As an aging America faces rising rates of obesity and diabetes, people may also find themselves facing a dangerous cardiovascular disease.
Peripheral artery disease is a narrowing of the peripheral arteries that carry blood away from the heart to other parts of the body, and it affects more than 200 million people worldwide. It can happen in any blood vessels but is more commonly found in the legs and feet. The disease can cause pain, impaired mobility and even the loss of limbs.
So explains the Partnership to Advance Cardiovascular Health’s newest policy paper, Addressing Unmet Needs in Peripheral Artery Disease. The paper examines the risk factors that can lead to peripheral artery disease, the primary means of diagnosis and treatment, and the challenges that exist for patients seeking treatment.
People over the age of 60 are more likely to develop peripheral artery disease, as are Black Americans and Hispanics. Controllable risk factors include smoking, unmanaged high blood pressure, diabetes and high cholesterol.
Diagnosis & Treatment
Health care providers may use imagining tests or noninvasive exams that measure the blood pressure in the ankles and arms. Following diagnosis, the paper explains, treatment for peripheral artery disease can include lifestyle changes, medication and interventional surgical procedures.
Disparities in Care
Peripheral artery disease is more common among Black patients, whose rate of diagnosis among people over 40 is twice as high as that of other ethnicities. The paper notes that, when diagnosed, Black Americans are more likely to undergo a lower extremity amputation and less likely to receive limb-saving surgical procedures than other patient groups.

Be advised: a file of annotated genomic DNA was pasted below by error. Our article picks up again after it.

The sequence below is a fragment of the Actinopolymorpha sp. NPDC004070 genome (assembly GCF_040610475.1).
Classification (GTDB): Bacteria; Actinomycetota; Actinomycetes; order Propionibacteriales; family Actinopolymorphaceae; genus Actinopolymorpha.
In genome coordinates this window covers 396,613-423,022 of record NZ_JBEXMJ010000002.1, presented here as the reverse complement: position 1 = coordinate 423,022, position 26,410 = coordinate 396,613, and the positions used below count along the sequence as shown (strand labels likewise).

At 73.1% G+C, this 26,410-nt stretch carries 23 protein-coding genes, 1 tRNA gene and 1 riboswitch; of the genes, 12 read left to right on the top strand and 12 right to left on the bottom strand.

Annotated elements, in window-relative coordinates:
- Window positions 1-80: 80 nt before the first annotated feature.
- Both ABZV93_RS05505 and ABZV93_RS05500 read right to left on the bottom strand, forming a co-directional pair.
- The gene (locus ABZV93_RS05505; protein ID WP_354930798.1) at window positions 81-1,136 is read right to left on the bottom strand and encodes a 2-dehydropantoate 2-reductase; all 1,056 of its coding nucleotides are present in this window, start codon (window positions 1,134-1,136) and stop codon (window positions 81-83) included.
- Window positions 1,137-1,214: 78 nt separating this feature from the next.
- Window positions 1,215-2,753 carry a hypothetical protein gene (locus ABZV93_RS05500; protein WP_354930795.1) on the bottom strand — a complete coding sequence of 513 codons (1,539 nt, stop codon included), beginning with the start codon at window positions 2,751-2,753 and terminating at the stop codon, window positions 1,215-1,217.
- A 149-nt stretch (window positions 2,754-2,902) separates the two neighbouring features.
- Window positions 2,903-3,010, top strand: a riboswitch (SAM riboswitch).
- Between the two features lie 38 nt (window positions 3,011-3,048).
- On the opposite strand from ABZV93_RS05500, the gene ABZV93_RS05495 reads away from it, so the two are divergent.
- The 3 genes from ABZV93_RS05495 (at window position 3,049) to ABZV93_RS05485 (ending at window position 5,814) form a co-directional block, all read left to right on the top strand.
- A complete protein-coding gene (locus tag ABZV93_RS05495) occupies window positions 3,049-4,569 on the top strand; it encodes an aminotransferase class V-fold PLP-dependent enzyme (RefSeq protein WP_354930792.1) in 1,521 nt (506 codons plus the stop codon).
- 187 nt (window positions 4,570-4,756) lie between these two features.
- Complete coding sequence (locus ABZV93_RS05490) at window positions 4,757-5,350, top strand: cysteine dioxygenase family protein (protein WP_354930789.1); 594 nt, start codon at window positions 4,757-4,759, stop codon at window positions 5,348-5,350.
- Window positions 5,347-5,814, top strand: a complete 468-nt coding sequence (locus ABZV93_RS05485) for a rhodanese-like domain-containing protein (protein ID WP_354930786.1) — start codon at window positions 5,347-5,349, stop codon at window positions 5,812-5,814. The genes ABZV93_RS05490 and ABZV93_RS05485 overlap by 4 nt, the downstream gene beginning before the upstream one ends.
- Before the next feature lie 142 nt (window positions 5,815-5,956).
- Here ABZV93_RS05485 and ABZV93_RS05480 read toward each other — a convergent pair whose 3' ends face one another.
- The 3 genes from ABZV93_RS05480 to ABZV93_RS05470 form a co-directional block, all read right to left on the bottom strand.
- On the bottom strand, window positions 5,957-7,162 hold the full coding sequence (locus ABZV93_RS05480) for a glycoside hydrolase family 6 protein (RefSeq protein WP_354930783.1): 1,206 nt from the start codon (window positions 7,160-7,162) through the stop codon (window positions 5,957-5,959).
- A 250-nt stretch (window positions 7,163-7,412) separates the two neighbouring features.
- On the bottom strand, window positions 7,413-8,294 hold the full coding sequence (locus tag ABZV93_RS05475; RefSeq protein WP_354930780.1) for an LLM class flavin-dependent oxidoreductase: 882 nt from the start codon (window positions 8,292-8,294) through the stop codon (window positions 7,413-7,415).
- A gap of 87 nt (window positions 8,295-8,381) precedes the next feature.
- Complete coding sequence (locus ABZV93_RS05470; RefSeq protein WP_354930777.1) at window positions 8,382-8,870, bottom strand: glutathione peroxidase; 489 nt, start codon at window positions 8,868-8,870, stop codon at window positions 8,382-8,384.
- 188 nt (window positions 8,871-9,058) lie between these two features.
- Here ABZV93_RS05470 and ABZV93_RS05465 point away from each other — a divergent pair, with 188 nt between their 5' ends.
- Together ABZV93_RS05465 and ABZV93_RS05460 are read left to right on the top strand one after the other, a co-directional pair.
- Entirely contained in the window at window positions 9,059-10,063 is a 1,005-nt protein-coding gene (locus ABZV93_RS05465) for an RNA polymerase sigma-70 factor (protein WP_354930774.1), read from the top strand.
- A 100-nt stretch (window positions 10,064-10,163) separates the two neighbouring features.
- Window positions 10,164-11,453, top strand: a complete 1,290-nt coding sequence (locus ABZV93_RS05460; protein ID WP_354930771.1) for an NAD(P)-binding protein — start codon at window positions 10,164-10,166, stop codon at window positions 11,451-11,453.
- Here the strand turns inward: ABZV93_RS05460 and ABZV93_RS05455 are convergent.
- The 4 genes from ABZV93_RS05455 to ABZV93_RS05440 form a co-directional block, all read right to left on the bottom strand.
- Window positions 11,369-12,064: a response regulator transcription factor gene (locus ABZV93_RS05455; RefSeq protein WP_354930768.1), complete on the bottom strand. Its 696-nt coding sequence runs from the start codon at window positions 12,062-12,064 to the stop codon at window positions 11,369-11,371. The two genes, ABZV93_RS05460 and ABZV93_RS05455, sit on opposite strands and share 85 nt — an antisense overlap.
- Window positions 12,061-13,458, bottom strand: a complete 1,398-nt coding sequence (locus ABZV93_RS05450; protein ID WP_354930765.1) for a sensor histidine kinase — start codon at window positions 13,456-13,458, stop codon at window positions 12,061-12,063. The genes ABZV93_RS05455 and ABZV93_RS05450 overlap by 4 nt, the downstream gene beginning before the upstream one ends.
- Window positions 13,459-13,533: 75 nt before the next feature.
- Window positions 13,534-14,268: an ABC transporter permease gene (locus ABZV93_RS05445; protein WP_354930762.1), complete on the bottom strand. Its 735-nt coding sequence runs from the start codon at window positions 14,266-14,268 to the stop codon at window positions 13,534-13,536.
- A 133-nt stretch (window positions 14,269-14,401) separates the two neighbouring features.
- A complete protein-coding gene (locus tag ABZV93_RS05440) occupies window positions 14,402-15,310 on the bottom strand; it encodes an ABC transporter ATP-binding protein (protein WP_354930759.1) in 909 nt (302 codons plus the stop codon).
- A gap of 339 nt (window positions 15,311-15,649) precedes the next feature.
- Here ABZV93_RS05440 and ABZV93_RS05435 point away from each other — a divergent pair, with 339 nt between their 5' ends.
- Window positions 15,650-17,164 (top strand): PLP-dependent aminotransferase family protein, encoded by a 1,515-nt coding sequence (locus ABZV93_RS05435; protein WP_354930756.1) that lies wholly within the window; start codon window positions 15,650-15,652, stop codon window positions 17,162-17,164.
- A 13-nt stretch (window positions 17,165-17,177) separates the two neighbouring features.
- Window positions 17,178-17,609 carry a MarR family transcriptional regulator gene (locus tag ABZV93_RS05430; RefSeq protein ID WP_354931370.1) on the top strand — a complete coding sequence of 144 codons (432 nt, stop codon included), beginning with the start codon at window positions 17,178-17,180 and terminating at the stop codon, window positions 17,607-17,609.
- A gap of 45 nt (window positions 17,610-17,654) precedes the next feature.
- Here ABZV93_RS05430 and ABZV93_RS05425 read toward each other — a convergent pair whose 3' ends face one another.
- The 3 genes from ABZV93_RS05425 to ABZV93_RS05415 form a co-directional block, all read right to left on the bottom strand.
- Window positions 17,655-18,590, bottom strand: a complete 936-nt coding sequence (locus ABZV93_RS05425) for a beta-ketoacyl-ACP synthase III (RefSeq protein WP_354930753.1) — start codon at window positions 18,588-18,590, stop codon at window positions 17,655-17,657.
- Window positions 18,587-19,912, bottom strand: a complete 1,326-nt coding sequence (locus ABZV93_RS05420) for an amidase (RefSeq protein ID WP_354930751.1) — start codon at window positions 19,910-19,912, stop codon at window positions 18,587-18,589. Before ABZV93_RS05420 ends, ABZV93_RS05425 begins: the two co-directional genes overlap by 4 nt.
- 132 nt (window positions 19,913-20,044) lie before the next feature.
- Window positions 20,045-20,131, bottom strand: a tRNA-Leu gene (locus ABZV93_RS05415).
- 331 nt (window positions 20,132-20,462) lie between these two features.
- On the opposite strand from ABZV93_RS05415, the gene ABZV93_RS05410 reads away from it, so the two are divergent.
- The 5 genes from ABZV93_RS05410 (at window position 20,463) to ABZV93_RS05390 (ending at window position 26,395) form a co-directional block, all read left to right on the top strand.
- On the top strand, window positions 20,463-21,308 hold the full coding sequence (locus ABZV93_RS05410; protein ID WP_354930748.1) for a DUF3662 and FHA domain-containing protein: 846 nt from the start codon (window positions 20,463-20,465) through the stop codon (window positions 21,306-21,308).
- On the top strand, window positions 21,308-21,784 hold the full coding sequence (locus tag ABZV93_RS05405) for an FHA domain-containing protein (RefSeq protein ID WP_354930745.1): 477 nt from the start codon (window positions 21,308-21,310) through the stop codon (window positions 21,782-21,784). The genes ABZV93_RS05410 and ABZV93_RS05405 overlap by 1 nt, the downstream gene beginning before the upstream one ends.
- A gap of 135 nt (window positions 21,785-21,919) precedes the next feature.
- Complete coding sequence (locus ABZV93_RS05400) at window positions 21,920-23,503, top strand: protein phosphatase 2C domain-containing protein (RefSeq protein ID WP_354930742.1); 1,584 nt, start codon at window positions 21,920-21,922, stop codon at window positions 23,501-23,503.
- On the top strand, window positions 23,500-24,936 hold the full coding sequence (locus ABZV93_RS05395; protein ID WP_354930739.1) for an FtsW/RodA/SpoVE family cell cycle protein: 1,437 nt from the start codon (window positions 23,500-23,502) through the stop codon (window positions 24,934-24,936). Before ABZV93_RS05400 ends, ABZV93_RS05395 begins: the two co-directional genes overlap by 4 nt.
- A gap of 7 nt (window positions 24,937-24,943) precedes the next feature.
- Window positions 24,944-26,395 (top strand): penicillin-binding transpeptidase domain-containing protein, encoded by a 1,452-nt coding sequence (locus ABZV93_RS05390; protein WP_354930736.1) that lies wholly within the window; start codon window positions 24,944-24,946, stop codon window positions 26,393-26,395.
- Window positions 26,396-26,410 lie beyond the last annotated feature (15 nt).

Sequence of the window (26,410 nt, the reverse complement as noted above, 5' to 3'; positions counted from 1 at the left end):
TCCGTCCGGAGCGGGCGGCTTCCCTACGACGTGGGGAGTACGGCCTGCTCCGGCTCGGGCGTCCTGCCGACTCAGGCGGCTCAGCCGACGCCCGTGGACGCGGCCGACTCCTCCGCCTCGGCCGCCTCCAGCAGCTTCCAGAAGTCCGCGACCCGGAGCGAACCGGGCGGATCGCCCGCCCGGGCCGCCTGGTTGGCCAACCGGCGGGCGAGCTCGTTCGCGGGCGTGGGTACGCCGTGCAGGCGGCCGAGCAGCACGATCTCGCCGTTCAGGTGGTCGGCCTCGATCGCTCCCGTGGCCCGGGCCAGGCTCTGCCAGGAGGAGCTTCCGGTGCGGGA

Many people misinterpret the symptoms of peripheral artery disease, and even health care professionals may struggle to correctly diagnose the disease. Even though peripheral artery disease affects one in five Americans older than age 60, only about 25% of the general public is aware of it.
The paper outlines several steps for improving the diagnosis and treatment of peripheral artery disease:
- Campaigns to increase public awareness would empower more patients to consult their health care providers about peripheral artery disease and to receive proper testing and diagnosis.
- Increasing awareness among at-risk communities, including clinical trials and community-based research studies of Black Americans, can reduce disparities in diagnosis and treatment.
- Expanding education and training for health care providers on the signs and symptoms of peripheral artery disease would ensure a timelier diagnosis.
- Another solution is improving health care policy coverage to include access to Peripheral artery disease diagnostics and treatments.
During February, American Heart Month, it is more important than ever that this serious disease receive greater public awareness.
To learn more, read Addressing Unmet Needs in Peripheral Artery Disease or watch Peripheral Artery Disease 101.